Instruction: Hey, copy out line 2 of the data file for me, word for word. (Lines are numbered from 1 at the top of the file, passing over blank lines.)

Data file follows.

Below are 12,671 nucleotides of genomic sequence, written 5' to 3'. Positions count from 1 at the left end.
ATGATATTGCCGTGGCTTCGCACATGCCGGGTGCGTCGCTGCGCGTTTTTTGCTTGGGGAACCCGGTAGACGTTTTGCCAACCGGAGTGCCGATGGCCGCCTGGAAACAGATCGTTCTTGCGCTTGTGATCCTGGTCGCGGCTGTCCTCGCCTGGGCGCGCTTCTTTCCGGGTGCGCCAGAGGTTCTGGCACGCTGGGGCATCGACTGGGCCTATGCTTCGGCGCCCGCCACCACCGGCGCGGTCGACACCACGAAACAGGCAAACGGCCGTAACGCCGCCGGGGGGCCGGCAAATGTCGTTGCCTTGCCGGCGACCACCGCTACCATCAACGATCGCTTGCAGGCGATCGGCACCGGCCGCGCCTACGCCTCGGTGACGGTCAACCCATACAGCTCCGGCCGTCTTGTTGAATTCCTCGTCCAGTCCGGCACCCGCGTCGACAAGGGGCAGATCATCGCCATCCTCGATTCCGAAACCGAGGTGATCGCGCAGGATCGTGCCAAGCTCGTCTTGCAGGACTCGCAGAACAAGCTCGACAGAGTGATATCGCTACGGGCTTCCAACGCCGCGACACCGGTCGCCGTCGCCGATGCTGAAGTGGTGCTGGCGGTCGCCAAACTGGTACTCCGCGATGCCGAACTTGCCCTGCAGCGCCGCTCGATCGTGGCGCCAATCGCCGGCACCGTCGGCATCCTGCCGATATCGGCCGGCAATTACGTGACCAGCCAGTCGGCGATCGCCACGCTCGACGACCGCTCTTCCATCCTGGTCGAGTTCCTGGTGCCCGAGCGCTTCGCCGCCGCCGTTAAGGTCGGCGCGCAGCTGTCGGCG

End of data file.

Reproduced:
ATGATATTGCCGTGGCTTCGCACATGCCGGGTGCGTCGCTGCGCGTTTTTTGCTTGGGGAACCCGGTAGACGTTTTGCCAACCGGAGTGCCGATGGCCGCCTGGAAACAGATCGTTCTTGCGCTTGTGATCCTGGTCGCGGCTGTCCTCGCCTGGGCGCGCTTCTTTCCGGGTGCGCCAGAGGTTCTGGCACGCTGGGGCATCGACTGGGCCTATGCTTCGGCGCCCGCCACCACCGGCGCGGTCGACACCACGAAACAGGCAAACGGCCGTAACGCCGCCGGGGGGCCGGCAAATGTCGTTGCCTTGCCGGCGACCACCGCTACCATCAACGATCGCTTGCAGGCGATCGGCACCGGCCGCGCCTACGCCTCGGTGACGGTCAACCCATACAGCTCCGGCCGTCTTGTTGAATTCCTCGTCCAGTCCGGCACCCGCGTCGACAAGGGGCAGATCATCGCCATCCTCGATTCCGAAACCGAGGTGATCGCGCAGGATCGTGCCAAGCTCGTCTTGCAGGACTCGCAGAACAAGCTCGACAGAGTGATATCGCTACGGGCTTCCAACGCCGCGACACCGGTCGCCGTCGCCGATGCTGAAGTGGTGCTGGCGGTCGCCAAACTGGTACTCCGCGATGCCGAACTTGCCCTGCAGCGCCGCTCGATCGTGGCGCCAATCGCCGGCACCGTCGGCATCCTGCCGATATCGGCCGGCAATTACGTGACCAGCCAGTCGGCGATCGCCACGCTCGACGACCGCTCTTCCATCCTGGTCGAGTTCCTGGTGCCCGAGCGCTTCGCCGCCGCCGTTAAGGTCGGCGCGCAGCTGTCGGCG